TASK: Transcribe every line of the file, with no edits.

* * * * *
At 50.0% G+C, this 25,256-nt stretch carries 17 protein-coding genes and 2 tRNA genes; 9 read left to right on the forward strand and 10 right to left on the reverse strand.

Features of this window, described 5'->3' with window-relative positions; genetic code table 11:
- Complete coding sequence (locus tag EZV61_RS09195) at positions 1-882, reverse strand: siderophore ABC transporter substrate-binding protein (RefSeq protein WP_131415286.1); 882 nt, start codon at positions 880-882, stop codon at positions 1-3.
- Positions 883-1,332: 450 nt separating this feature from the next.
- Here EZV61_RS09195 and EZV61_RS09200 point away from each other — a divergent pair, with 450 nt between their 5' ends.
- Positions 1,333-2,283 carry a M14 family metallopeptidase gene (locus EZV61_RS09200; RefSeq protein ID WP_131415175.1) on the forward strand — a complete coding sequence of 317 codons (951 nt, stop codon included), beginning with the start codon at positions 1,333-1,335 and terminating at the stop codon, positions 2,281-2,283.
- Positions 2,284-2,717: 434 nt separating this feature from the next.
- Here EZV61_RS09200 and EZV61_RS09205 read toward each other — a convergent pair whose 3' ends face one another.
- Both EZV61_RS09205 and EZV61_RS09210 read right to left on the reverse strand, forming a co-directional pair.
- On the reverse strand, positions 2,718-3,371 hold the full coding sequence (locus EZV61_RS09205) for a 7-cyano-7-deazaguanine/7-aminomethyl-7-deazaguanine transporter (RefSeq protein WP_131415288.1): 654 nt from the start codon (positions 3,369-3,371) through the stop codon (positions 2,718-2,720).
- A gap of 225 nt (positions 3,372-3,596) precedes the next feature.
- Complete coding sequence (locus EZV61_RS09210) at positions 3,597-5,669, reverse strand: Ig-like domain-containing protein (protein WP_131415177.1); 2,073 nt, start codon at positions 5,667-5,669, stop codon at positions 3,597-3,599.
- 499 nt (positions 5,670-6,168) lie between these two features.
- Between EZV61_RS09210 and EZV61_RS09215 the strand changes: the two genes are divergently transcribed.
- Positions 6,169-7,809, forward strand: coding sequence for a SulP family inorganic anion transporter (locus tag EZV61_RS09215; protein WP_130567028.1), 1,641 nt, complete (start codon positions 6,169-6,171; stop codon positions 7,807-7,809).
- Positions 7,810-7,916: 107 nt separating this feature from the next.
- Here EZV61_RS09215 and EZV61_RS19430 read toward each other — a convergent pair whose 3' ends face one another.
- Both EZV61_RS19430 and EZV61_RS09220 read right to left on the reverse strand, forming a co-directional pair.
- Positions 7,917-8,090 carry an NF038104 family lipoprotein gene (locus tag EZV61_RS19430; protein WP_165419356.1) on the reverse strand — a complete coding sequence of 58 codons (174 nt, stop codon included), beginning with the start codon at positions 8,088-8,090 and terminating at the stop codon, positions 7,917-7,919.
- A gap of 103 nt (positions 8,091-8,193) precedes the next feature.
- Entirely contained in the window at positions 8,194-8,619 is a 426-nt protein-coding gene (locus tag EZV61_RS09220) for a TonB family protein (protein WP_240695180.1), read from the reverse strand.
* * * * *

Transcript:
At 50.0% G+C, this 25,256-nt stretch carries 17 protein-coding genes and 2 tRNA genes; 9 read left to right on the forward strand and 10 right to left on the reverse strand.

Features of this window, described 5'->3' with window-relative positions; genetic code table 11:
- Complete coding sequence (locus tag EZV61_RS09195) at positions 1-882, reverse strand: siderophore ABC transporter substrate-binding protein (RefSeq protein WP_131415286.1); 882 nt, start codon at positions 880-882, stop codon at positions 1-3.
- Positions 883-1,332: 450 nt separating this feature from the next.
- Here EZV61_RS09195 and EZV61_RS09200 point away from each other — a divergent pair, with 450 nt between their 5' ends.
- Positions 1,333-2,283 carry a M14 family metallopeptidase gene (locus EZV61_RS09200; RefSeq protein ID WP_131415175.1) on the forward strand — a complete coding sequence of 317 codons (951 nt, stop codon included), beginning with the start codon at positions 1,333-1,335 and terminating at the stop codon, positions 2,281-2,283.
- Positions 2,284-2,717: 434 nt separating this feature from the next.
- Here EZV61_RS09200 and EZV61_RS09205 read toward each other — a convergent pair whose 3' ends face one another.
- Both EZV61_RS09205 and EZV61_RS09210 read right to left on the reverse strand, forming a co-directional pair.
- On the reverse strand, positions 2,718-3,371 hold the full coding sequence (locus EZV61_RS09205) for a 7-cyano-7-deazaguanine/7-aminomethyl-7-deazaguanine transporter (RefSeq protein WP_131415288.1): 654 nt from the start codon (positions 3,369-3,371) through the stop codon (positions 2,718-2,720).
- A gap of 225 nt (positions 3,372-3,596) precedes the next feature.
- Complete coding sequence (locus EZV61_RS09210) at positions 3,597-5,669, reverse strand: Ig-like domain-containing protein (protein WP_131415177.1); 2,073 nt, start codon at positions 5,667-5,669, stop codon at positions 3,597-3,599.
- 499 nt (positions 5,670-6,168) lie between these two features.
- Between EZV61_RS09210 and EZV61_RS09215 the strand changes: the two genes are divergently transcribed.
- Positions 6,169-7,809, forward strand: coding sequence for a SulP family inorganic anion transporter (locus tag EZV61_RS09215; protein WP_130567028.1), 1,641 nt, complete (start codon positions 6,169-6,171; stop codon positions 7,807-7,809).
- Positions 7,810-7,916: 107 nt separating this feature from the next.
- Here EZV61_RS09215 and EZV61_RS19430 read toward each other — a convergent pair whose 3' ends face one another.
- Both EZV61_RS19430 and EZV61_RS09220 read right to left on the reverse strand, forming a co-directional pair.
- Positions 7,917-8,090 carry an NF038104 family lipoprotein gene (locus tag EZV61_RS19430; protein WP_165419356.1) on the reverse strand — a complete coding sequence of 58 codons (174 nt, stop codon included), beginning with the start codon at positions 8,088-8,090 and terminating at the stop codon, positions 7,917-7,919.
- A gap of 103 nt (positions 8,091-8,193) precedes the next feature.
- Entirely contained in the window at positions 8,194-8,619 is a 426-nt protein-coding gene (locus tag EZV61_RS09220) for a TonB family protein (protein WP_240695180.1), read from the reverse strand.